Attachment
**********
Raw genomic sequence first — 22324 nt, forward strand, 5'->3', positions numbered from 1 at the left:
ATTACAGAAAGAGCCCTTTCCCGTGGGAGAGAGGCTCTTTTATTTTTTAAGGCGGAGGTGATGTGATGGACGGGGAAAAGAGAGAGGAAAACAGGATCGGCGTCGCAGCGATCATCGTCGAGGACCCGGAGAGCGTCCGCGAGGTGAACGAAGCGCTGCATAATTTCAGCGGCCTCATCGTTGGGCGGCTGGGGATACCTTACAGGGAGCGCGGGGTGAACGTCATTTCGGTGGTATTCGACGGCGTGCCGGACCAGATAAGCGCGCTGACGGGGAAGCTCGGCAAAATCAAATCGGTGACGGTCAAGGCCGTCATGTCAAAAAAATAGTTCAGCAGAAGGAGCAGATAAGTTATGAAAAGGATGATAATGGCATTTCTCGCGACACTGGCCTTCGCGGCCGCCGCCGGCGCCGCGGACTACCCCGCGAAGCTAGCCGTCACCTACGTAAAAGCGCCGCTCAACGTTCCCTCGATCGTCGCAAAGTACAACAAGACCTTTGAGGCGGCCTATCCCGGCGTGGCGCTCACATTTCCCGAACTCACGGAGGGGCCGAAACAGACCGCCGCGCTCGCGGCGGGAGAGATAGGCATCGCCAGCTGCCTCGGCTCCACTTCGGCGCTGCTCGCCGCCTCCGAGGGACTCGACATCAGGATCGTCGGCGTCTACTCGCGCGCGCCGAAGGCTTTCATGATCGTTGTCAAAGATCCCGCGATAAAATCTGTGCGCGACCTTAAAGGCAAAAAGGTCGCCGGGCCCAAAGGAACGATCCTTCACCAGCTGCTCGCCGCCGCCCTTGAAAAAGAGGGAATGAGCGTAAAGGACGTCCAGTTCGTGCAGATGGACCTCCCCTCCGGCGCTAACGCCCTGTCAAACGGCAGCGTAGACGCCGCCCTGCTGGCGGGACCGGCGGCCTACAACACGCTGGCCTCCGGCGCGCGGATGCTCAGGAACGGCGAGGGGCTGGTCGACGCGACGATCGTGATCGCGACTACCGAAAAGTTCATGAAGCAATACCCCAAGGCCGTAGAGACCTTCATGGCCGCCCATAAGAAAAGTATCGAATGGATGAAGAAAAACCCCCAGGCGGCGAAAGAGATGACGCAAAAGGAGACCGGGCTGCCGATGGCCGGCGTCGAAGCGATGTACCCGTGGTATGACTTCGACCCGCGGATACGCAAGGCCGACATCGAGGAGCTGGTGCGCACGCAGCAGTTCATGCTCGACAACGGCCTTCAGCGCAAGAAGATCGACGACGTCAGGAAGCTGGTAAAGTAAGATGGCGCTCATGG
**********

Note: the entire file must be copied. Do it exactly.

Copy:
Raw genomic sequence first — 22324 nt, forward strand, 5'->3', positions numbered from 1 at the left:
ATTACAGAAAGAGCCCTTTCCCGTGGGAGAGAGGCTCTTTTATTTTTTAAGGCGGAGGTGATGTGATGGACGGGGAAAAGAGAGAGGAAAACAGGATCGGCGTCGCAGCGATCATCGTCGAGGACCCGGAGAGCGTCCGCGAGGTGAACGAAGCGCTGCATAATTTCAGCGGCCTCATCGTTGGGCGGCTGGGGATACCTTACAGGGAGCGCGGGGTGAACGTCATTTCGGTGGTATTCGACGGCGTGCCGGACCAGATAAGCGCGCTGACGGGGAAGCTCGGCAAAATCAAATCGGTGACGGTCAAGGCCGTCATGTCAAAAAAATAGTTCAGCAGAAGGAGCAGATAAGTTATGAAAAGGATGATAATGGCATTTCTCGCGACACTGGCCTTCGCGGCCGCCGCCGGCGCCGCGGACTACCCCGCGAAGCTAGCCGTCACCTACGTAAAAGCGCCGCTCAACGTTCCCTCGATCGTCGCAAAGTACAACAAGACCTTTGAGGCGGCCTATCCCGGCGTGGCGCTCACATTTCCCGAACTCACGGAGGGGCCGAAACAGACCGCCGCGCTCGCGGCGGGAGAGATAGGCATCGCCAGCTGCCTCGGCTCCACTTCGGCGCTGCTCGCCGCCTCCGAGGGACTCGACATCAGGATCGTCGGCGTCTACTCGCGCGCGCCGAAGGCTTTCATGATCGTTGTCAAAGATCCCGCGATAAAATCTGTGCGCGACCTTAAAGGCAAAAAGGTCGCCGGGCCCAAAGGAACGATCCTTCACCAGCTGCTCGCCGCCGCCCTTGAAAAAGAGGGAATGAGCGTAAAGGACGTCCAGTTCGTGCAGATGGACCTCCCCTCCGGCGCTAACGCCCTGTCAAACGGCAGCGTAGACGCCGCCCTGCTGGCGGGACCGGCGGCCTACAACACGCTGGCCTCCGGCGCGCGGATGCTCAGGAACGGCGAGGGGCTGGTCGACGCGACGATCGTGATCGCGACTACCGAAAAGTTCATGAAGCAATACCCCAAGGCCGTAGAGACCTTCATGGCCGCCCATAAGAAAAGTATCGAATGGATGAAGAAAAACCCCCAGGCGGCGAAAGAGATGACGCAAAAGGAGACCGGGCTGCCGATGGCCGGCGTCGAAGCGATGTACCCGTGGTATGACTTCGACCCGCGGATACGCAAGGCCGACATCGAGGAGCTGGTGCGCACGCAGCAGTTCATGCTCGACAACGGCCTTCAGCGCAAGAAGATCGACGACGTCAGGAAGCTGGTAAAGTAAGATGGCGCTCATGG